Michal Franklin, our neighbors’ daughter, was murdered in a terror attack. The lovely, gentle 21-year-old had finished her last day of college and was standing near a Jerusalem bus stop when she was blown up by an Arab suicide bomber. Even now, eight years later, I cannot write of Michal’s death without crying.
He was going to talk about his murdered sister under the chuppah.
Five years after Michal’s murder, her younger brother Dovid got married. As a guest at the wedding, I knew my part: I was to smile, act happy, and under no circumstances mention the family tragedy. Standing near the chuppah during the ceremony, I was thus surprised to hear the officiating rabbi announce that the groom wished to speak. As the microphone was handed to Dovid, my whole body tensed. I knew he was going to talk about his murdered sister. I closed my eyes and issued a silent plea: “No, not here! Not now! Don’t stain the joy of your wedding with the black ink of Michali’s terrible death!” I felt my knees start to buckle, but it was too late. Dovid was speaking.
“I want to mention under my chuppah my sister Michal, who isn’t here next to me on this important day. Michali was killed in a terror attack in Jerusalem five years ago. I feel her absence.”
There it was: the bitter herbs in the midst of the Passover celebration. After Dovid spoke, he handed the microphone back to the rabbi. The ceremony continued and concluded. Then something remarkable happened. A burst of joy erupted like a geyser, as if from the earth deep below. It became the most joyous wedding I have ever attended. People danced with exultation, blissful smiles illuminating everyone’s face. The elation was palpable. And the pinnacle of that other-worldly euphoria came when, amidst the circle of women dancing, the bride danced with her new mother-in-law Sarah (Michali’s mother) and Sarah’s mother, a survivor of Auschwitz. The three of them made a circle of intertwined suffering-and-joy that lifted us all to another dimension.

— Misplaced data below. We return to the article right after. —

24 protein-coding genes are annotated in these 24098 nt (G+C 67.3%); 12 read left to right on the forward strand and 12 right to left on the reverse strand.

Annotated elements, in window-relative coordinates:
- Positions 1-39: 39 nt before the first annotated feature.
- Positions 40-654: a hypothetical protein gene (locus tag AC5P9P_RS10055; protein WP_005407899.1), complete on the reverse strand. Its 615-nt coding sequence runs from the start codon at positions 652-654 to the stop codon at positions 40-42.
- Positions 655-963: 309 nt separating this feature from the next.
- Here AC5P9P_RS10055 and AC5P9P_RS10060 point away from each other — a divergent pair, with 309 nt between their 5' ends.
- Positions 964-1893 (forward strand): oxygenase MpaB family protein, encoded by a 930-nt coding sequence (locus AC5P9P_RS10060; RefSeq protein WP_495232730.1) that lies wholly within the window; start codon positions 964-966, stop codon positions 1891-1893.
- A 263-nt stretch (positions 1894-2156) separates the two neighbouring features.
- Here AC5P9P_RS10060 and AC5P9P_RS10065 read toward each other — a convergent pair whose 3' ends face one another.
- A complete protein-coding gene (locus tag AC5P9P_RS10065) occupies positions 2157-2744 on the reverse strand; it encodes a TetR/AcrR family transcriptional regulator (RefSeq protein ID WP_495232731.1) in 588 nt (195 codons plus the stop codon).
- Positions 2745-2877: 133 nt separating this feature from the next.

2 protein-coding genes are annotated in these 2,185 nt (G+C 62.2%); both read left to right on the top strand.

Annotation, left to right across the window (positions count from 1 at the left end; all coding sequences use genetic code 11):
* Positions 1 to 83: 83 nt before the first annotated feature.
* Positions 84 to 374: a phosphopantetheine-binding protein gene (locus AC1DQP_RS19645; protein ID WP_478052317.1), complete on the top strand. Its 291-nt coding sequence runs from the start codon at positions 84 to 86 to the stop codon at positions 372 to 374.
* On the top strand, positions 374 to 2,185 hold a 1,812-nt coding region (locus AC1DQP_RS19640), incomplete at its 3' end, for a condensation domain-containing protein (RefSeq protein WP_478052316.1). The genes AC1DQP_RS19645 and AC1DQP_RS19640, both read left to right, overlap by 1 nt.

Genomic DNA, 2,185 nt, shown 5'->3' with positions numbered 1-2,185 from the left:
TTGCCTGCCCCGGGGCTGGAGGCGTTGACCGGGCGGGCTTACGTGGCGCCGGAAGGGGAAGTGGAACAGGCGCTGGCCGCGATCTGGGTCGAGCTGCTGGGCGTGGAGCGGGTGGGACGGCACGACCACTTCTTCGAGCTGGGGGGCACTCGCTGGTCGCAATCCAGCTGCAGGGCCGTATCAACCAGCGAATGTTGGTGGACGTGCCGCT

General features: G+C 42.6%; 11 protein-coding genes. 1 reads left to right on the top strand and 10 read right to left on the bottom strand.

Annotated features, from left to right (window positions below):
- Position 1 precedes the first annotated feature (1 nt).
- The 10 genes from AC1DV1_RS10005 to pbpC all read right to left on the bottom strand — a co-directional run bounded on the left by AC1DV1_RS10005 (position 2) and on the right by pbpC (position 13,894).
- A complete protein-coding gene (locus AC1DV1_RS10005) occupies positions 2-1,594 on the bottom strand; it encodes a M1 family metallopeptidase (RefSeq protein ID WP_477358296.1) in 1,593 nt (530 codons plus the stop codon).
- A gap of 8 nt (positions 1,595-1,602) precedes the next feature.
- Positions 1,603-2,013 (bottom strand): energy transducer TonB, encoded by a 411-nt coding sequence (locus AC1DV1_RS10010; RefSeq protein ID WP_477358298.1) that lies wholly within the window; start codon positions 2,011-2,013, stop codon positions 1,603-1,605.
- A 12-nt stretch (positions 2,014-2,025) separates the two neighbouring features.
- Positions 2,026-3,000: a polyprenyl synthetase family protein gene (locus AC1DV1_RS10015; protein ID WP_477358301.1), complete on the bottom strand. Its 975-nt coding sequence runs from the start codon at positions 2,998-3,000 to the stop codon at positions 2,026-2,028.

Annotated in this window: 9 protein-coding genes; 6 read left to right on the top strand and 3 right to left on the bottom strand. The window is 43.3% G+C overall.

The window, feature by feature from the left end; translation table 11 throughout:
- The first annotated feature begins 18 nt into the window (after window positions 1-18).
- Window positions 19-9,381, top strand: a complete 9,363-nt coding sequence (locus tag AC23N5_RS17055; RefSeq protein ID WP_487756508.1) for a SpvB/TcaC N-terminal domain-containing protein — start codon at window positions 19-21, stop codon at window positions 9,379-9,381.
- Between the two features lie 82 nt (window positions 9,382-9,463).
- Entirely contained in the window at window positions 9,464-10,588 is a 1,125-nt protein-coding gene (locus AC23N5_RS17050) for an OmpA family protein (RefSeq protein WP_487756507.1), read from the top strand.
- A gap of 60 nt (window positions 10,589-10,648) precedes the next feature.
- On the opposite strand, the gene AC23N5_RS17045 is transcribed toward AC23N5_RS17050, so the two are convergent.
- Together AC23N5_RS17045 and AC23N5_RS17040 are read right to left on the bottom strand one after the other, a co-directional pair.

I can’t explain how it happened. I only know that it did.
We celebrate the Jewish nation born through both suffering and the miracles.
The Seder teaches us that suffering causes redemption. But, as Moses learned, we can see only “God’s back.” Only in retrospect, with the passage of time, even eons, is suffering interpretable, and sometimes not in this physical world at all. Most of the mothers whose babies were brutally torn from them by Egyptian soldiers and thrown into the Nile did not live to witness the Exodus from Egypt. And for those who did, did they exit Egypt with a sense of triumph or with the mournful mien we sometimes recognize in Holocaust survivors? For many, no doubt, it took the Splitting of the Sea and the Revelation at Sinai to convince them that the depths of their fiery suffering had forged them into people capable of experiencing the heights of Redemption and Revelation. Only looking back could they discern that their pain was part of a purifying, redemptive process that made it intelligible ― and worth it.
Sitting at our Seder tables this year, with the perspective of 3322 years separating us from the Exodus, we celebrate the Jewish nation that was born through both the suffering of Egypt and the miracles of the Redemption. We appreciate that the two together are the parents who spawned us.